Physician assisted suicide should be allowed based on request by the patients; this is because the patients bear the consequences of their conditions by experiencing unimaginable pain. Due to this fact, the patient reserves the right to do whatsoever pleases him or her and alleviates the pain and suffering brought on by the terminal disease. Terminal diseases are quite humiliating and nerve drain coupled with the unbearable pain, which is only relieved by the strong medication that the patients have to live on for the rest of their lives. For example, a man not being able to fend and support his struggling family feels very humiliated by the fact that he does not have the ability to do simple tasks and has to rely on his family members for simple tasks such as movement and feeding. This brings a lot of humiliation to him as his ego is eroded and his pride as a man and has to live with (Editor, 8).
The declaration of American independence is founded on three rights to the American citizen the rights to liberty, Life and pursuit of happiness. Thus, the pain arising from the terminal illness and lack of ability to sustain oneself violates the right to pursue happiness. In addition, the denial of the right to decide what is right for one is a violation of liberty for the individual hence an individual in agony should be allowed to decide what they deem fit in their lives to end the anguish. The frail and very weak elderly people with terminal ailments seeking for cure and relief from the nudging and intense pain leads to some getting convinced of taking their on lives away regardless of what method they find it easy. The decision to have people with terminal ailments chose when to cease living is attracting huge support from people of all aspects of life.
Thus, it has become common knowledge for people across the board to access death assistance from their physicians. Therefore, the assisted suicide outline appears as a triumph not for open mindedness, but for marginalization. Because those with pain and disabilities are not given solutions for their disheartening states but rather because they are considered a burden to the doctors and those around them. At its core lie undignified perceptions and prejudices about the worth of life with an illness or disability. All who believe in the dignity of human beings should reject such attitudes. When people voice their opinions against such injustice, it should not be an imposition of values of one self (Severson, 9). Critics of physician-assisted suicide are in line with those who are weak and marginalized those whose voices cannot be aired due to the national policies and are facing risk of having some degrading opinions imposed on them by outside forces.
Means such as treatments through medicines and operations which are seriously troublesome to the patient, and they cannot be achieved or consumed without extravagant expenses, pain or other difficulty or that, if used, would not put forward sensible hope of assistance to the patient. The presence of bad approaches and the hunger for financial wealth has led to such selfish approaches that are nothing short of murder because it is purely taking away the lives of people from their loved ones. It must be cold heartedness or the search for recognition in the medical fraternity by doctors who want to edge out names for themselves, but in a very uncouth way (Egbert, 11).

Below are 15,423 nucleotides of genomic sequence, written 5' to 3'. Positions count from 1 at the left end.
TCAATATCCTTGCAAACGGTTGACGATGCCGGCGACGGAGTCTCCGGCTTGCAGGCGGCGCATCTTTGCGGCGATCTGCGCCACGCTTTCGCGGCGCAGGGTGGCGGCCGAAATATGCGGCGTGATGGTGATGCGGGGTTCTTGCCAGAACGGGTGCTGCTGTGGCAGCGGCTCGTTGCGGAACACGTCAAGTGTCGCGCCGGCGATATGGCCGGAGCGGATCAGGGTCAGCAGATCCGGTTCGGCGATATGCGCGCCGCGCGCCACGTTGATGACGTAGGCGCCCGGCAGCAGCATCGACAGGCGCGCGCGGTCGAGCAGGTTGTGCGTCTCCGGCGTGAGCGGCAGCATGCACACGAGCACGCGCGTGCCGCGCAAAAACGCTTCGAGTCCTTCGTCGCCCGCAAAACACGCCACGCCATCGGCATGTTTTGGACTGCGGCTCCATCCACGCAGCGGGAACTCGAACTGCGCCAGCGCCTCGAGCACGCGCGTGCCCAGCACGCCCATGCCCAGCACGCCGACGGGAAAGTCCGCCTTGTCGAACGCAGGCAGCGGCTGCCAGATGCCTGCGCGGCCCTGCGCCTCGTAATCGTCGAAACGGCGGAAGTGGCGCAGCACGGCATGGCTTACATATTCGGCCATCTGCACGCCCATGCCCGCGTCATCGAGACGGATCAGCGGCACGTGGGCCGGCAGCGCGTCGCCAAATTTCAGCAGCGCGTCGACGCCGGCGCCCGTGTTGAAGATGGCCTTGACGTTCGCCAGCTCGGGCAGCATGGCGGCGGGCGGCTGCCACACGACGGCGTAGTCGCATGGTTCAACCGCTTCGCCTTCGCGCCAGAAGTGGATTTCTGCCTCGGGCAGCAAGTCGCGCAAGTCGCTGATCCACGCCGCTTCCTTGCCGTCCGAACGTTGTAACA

The solution to such should be provision of means to alleviate the pain without having to reach the extremes of taking away the lives of people who have loved ones and family that needs them. A doctor should be a source of compassion not a source of grief; they should focus on how to help such people by finding the appropriate channels such as counseling, surgery for respective conditions if necessary and use of medication such as morphine to alleviate the pain for those who can afford the medication. However, the presence of individuals in genuine anguish and pain would necessitate rethinking of the position because immense pain cannot be alleviated by any medication possible. Thus, they should also be given a chance to exercise their liberty as provided for by the declaration of independence that guarantees liberty and happiness, which cannot be achieved in a state of pain and anguish. The doctors should also engage themselves in adequate research to come up with conclusive solutions as to the reasons for such pain attributed to specific terminal illnesses without having to advise individuals to consider taking their own lives.
Brown, R. (2009). Arrests Draw New Attention to Assisted Suicide .New York Times Post, 3.Retrieved from http://www.nytimes.com/2009/03/11/us/11suicide.html?ref=assistedsuicide
Egbert, L. (2012) Assisted suicide: Do we have the right to choose? Washington Post discussion, 12.Retrived from http://www.washingtonpost.com/newssearch/search.html?st=physician+assisted+suicide&submit=Submit+Query
New York Post: Health.11 Retrieved from http://newoldage.blogs.nytimes.com/2011/10/26/the-next-death-with-dignity-battleground/?ref=assistedsuicide
Severson, K. (6 February 2012). Georgia Court Rejects Law Aimed at Assisted Suicide. New York Times post.8. Retrieved from http://www.nytimes.com/2012/02/07/us/assisted-suicide-law-is-overturned-by-georgia-supreme-court.html?ref=assistedsuicide
Sontag, D. ((2011). Virginia: Judge Orders Nutrition for Immigrant in Nursing Home. New York Post.14 Retrieved from http://topics.nytimes.com/top/reference/timestopics/subjects/e/euthanasia/assisted_suicide/index.html?scp=1&sq=physician%20assisted%20suicide&st=cse
Span, P. (2011). The Next Death-With-Dignity Battleground
The Editor. (2011).The Ethical Debate over Assisted Suicide: The New York Times: the opinion pages.16. Retrieved from http://www.nytimes.com/2011/06/09/opinion/l09death.html?ref=assistedsuicide